Case-by-case risk assessment of broiler meat batches: An effective control strategy for Campylobacter

Bjarke Bak Christensen, Maarten Nauta, Helle Korsgaard, Anna Irene Vedel Sørensen, Hanne Rosenquist, Louise Boysen, Annette Perge, Birgit Nørrung

Research output: Contribution to journalJournal articleResearchpeer-review

Abstract

In 2006, the Danish government decided to take new measures to control Salmonella and Campylobacter in Danish and imported retail meat. The legal basis for these new measures was article 14 in the EU food law, which states that food shall not be placed on the market if it is unsafe, among others, for reasons of contamination. This provision allows each member state to make a specific risk assessment of food batches, and decide whether a batch poses an unacceptable risk to the consumer or not. Here we present the basis for the risk assessment model on Campylobacter used in this new approach and the results of more than 3,000 batches of broiler meat tested since 2007. The risk was assessed for batches with one or more samples positive for Campylobacter (>100 cfu/g). Reductions in the number of positive batches from 2007 to 2010 were observed for both domestic (from 17% to 7%, p=0.01) and imported broiler meat (from 39% to 18%, p<0.0001). During 2007-2010, only relatively few batches were deemed unsafe due to the presence of Campylobacter. The proportion of batches of domestic and imported broiler meat deemed unsafe varied from 0.3% to 1.0% for Danish broiler meat and from 0.2% to 7.7% for imported broiler meat. Still this initiative has been successful in significantly reducing the occurrence of Campylobacter in fresh meat available on the Danish retail market.
Original languageEnglish
JournalFood Control
Volume31
Issue number2
Pages (from-to)485-490
ISSN0956-7135
DOIs
Publication statusPublished - 2013

Cite this

Christensen, Bjarke Bak ; Nauta, Maarten ; Korsgaard, Helle ; Sørensen, Anna Irene Vedel ; Rosenquist, Hanne ; Boysen, Louise ; Perge, Annette ; Nørrung, Birgit. / Case-by-case risk assessment of broiler meat batches: An effective control strategy for Campylobacter. In: Food Control. 2013 ; Vol. 31, No. 2. pp. 485-490.
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abstract = "In 2006, the Danish government decided to take new measures to control Salmonella and Campylobacter in Danish and imported retail meat. The legal basis for these new measures was article 14 in the EU food law, which states that food shall not be placed on the market if it is unsafe, among others, for reasons of contamination. This provision allows each member state to make a specific risk assessment of food batches, and decide whether a batch poses an unacceptable risk to the consumer or not. Here we present the basis for the risk assessment model on Campylobacter used in this new approach and the results of more than 3,000 batches of broiler meat tested since 2007. The risk was assessed for batches with one or more samples positive for Campylobacter (>100 cfu/g). Reductions in the number of positive batches from 2007 to 2010 were observed for both domestic (from 17{\%} to 7{\%}, p=0.01) and imported broiler meat (from 39{\%} to 18{\%}, p<0.0001). During 2007-2010, only relatively few batches were deemed unsafe due to the presence of Campylobacter. The proportion of batches of domestic and imported broiler meat deemed unsafe varied from 0.3{\%} to 1.0{\%} for Danish broiler meat and from 0.2{\%} to 7.7{\%} for imported broiler meat. Still this initiative has been successful in significantly reducing the occurrence of Campylobacter in fresh meat available on the Danish retail market.",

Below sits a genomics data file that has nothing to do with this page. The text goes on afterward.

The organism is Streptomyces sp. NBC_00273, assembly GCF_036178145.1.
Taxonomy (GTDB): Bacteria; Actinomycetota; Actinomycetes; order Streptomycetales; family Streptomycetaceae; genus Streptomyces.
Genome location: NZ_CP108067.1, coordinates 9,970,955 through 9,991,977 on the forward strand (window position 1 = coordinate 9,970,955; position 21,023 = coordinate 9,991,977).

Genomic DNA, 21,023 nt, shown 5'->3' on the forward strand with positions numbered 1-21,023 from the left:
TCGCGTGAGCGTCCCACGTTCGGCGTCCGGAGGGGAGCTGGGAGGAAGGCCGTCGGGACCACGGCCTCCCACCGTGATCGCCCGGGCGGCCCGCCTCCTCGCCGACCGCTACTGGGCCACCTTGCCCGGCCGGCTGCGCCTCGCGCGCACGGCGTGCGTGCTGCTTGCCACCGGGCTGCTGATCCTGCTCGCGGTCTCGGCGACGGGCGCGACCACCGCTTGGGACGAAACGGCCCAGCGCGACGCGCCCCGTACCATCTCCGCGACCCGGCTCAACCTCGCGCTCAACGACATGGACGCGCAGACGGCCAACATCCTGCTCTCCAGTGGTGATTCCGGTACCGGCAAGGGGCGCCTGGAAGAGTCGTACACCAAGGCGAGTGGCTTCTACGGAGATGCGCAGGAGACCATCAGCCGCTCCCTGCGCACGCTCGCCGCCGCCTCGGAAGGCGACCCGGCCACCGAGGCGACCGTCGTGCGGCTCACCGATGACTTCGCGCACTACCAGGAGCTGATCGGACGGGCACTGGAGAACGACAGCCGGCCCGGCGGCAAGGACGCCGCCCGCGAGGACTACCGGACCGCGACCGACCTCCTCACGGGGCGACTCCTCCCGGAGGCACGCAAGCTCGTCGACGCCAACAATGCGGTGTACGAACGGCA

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Case-by-case risk assessment of broiler meat batches: An effective control strategy for Campylobacter. / Christensen, Bjarke Bak; Nauta, Maarten; Korsgaard, Helle; Sørensen, Anna Irene Vedel; Rosenquist, Hanne; Boysen, Louise; Perge, Annette ; Nørrung, Birgit.

In: Food Control, Vol. 31, No. 2, 2013, p. 485-490.

Research output: Contribution to journalJournal articleResearchpeer-review

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T1 - Case-by-case risk assessment of broiler meat batches: An effective control strategy for Campylobacter

AU - Christensen, Bjarke Bak

AU - Nauta, Maarten

AU - Korsgaard, Helle

AU - Sørensen, Anna Irene Vedel

AU - Rosenquist, Hanne

AU - Boysen, Louise

AU - Perge, Annette

AU - Nørrung, Birgit

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AB - In 2006, the Danish government decided to take new measures to control Salmonella and Campylobacter in Danish and imported retail meat. The legal basis for these new measures was article 14 in the EU food law, which states that food shall not be placed on the market if it is unsafe, among others, for reasons of contamination. This provision allows each member state to make a specific risk assessment of food batches, and decide whether a batch poses an unacceptable risk to the consumer or not. Here we present the basis for the risk assessment model on Campylobacter used in this new approach and the results of more than 3,000 batches of broiler meat tested since 2007. The risk was assessed for batches with one or more samples positive for Campylobacter (>100 cfu/g). Reductions in the number of positive batches from 2007 to 2010 were observed for both domestic (from 17% to 7%, p=0.01) and imported broiler meat (from 39% to 18%, p<0.0001). During 2007-2010, only relatively few batches were deemed unsafe due to the presence of Campylobacter. The proportion of batches of domestic and imported broiler meat deemed unsafe varied from 0.3% to 1.0% for Danish broiler meat and from 0.2% to 7.7% for imported broiler meat. Still this initiative has been successful in significantly reducing the occurrence of Campylobacter in fresh meat available on the Danish retail market.

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